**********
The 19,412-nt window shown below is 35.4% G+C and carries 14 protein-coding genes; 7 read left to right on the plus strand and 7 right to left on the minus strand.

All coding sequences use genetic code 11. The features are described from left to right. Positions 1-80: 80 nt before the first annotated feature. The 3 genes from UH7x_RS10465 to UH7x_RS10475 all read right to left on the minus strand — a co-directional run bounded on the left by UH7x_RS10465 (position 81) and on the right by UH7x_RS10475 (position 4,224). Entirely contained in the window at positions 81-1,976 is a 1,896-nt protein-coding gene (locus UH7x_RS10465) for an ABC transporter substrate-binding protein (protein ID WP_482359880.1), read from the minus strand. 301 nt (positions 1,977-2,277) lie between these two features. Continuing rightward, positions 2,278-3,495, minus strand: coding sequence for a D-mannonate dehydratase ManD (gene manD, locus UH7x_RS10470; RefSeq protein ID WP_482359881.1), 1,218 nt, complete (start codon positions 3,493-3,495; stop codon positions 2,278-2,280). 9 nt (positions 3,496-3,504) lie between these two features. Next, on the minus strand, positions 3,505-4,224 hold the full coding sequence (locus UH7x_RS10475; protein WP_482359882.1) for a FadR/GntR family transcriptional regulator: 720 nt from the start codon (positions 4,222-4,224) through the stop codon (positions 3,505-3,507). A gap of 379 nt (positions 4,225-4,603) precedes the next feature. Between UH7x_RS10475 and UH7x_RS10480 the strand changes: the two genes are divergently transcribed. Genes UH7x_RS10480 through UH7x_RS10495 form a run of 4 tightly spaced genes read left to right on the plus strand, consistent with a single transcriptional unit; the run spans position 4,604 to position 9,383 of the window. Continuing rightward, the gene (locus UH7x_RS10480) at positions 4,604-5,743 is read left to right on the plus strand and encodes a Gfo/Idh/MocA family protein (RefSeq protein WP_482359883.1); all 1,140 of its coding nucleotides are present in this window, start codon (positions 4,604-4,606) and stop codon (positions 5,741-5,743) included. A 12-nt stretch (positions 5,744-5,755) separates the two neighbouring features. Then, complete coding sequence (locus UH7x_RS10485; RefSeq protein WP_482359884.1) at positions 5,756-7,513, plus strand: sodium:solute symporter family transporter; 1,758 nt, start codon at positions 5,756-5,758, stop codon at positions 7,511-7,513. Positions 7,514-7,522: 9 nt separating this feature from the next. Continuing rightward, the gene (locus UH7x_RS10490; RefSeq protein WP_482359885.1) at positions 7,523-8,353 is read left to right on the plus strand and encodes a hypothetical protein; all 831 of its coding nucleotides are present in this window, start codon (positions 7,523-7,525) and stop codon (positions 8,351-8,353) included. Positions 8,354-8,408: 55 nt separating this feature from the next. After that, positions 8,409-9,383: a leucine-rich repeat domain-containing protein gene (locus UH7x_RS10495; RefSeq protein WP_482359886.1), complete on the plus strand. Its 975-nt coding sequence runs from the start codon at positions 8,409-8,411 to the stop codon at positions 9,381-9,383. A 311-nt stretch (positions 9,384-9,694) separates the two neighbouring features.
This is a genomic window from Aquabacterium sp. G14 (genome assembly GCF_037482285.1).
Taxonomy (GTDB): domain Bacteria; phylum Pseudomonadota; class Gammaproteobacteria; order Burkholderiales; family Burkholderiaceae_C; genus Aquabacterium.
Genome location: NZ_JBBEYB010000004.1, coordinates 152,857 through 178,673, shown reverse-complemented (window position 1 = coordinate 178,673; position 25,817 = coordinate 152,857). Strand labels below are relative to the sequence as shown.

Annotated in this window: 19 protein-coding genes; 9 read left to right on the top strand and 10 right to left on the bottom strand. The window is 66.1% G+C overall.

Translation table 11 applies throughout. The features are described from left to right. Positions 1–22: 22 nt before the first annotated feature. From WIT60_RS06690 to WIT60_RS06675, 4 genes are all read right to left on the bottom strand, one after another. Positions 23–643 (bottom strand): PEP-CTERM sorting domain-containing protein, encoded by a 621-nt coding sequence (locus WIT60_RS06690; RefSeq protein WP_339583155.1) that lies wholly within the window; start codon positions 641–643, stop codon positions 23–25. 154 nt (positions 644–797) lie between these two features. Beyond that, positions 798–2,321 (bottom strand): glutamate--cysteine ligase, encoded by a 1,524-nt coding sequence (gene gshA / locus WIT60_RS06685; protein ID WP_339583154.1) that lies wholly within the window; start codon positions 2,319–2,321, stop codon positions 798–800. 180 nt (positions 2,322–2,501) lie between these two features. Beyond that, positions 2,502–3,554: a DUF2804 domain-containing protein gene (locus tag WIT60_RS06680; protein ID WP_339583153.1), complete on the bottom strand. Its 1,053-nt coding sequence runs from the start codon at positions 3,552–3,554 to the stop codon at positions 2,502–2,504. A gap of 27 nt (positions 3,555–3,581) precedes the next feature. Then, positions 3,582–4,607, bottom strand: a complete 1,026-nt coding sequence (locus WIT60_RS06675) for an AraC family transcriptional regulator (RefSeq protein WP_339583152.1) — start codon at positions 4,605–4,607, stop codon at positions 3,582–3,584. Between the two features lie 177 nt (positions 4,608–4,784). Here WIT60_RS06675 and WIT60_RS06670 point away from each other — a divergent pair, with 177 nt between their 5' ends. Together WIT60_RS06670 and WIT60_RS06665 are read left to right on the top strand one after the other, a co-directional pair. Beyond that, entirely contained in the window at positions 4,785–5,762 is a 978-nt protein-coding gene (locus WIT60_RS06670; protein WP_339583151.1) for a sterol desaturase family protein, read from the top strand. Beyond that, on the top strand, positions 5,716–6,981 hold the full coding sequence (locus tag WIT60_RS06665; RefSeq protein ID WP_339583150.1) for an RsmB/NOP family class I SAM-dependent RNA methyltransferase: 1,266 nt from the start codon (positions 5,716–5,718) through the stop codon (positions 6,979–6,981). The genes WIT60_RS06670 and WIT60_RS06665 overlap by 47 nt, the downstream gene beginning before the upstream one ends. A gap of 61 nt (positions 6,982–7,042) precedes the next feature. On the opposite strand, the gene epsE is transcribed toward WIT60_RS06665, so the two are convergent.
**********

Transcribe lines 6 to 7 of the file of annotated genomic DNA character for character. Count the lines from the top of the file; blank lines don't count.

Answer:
Annotated in this window: 19 protein-coding genes; 9 read left to right on the top strand and 10 right to left on the bottom strand. The window is 66.1% G+C overall.

Translation table 11 applies throughout. The features are described from left to right. Positions 1–22: 22 nt before the first annotated feature. From WIT60_RS06690 to WIT60_RS06675, 4 genes are all read right to left on the bottom strand, one after another. Positions 23–643 (bottom strand): PEP-CTERM sorting domain-containing protein, encoded by a 621-nt coding sequence (locus WIT60_RS06690; RefSeq protein WP_339583155.1) that lies wholly within the window; start codon positions 641–643, stop codon positions 23–25. 154 nt (positions 644–797) lie between these two features. Beyond that, positions 798–2,321 (bottom strand): glutamate--cysteine ligase, encoded by a 1,524-nt coding sequence (gene gshA / locus WIT60_RS06685; protein ID WP_339583154.1) that lies wholly within the window; start codon positions 2,319–2,321, stop codon positions 798–800. 180 nt (positions 2,322–2,501) lie between these two features. Beyond that, positions 2,502–3,554: a DUF2804 domain-containing protein gene (locus tag WIT60_RS06680; protein ID WP_339583153.1), complete on the bottom strand. Its 1,053-nt coding sequence runs from the start codon at positions 3,552–3,554 to the stop codon at positions 2,502–2,504. A gap of 27 nt (positions 3,555–3,581) precedes the next feature. Then, positions 3,582–4,607, bottom strand: a complete 1,026-nt coding sequence (locus WIT60_RS06675) for an AraC family transcriptional regulator (RefSeq protein WP_339583152.1) — start codon at positions 4,605–4,607, stop codon at positions 3,582–3,584. Between the two features lie 177 nt (positions 4,608–4,784). Here WIT60_RS06675 and WIT60_RS06670 point away from each other — a divergent pair, with 177 nt between their 5' ends. Together WIT60_RS06670 and WIT60_RS06665 are read left to right on the top strand one after the other, a co-directional pair. Beyond that, entirely contained in the window at positions 4,785–5,762 is a 978-nt protein-coding gene (locus WIT60_RS06670; protein WP_339583151.1) for a sterol desaturase family protein, read from the top strand. Beyond that, on the top strand, positions 5,716–6,981 hold the full coding sequence (locus tag WIT60_RS06665; RefSeq protein ID WP_339583150.1) for an RsmB/NOP family class I SAM-dependent RNA methyltransferase: 1,266 nt from the start codon (positions 5,716–5,718) through the stop codon (positions 6,979–6,981). The genes WIT60_RS06670 and WIT60_RS06665 overlap by 47 nt, the downstream gene beginning before the upstream one ends. A gap of 61 nt (positions 6,982–7,042) precedes the next feature. On the opposite strand, the gene epsE is transcribed toward WIT60_RS06665, so the two are convergent.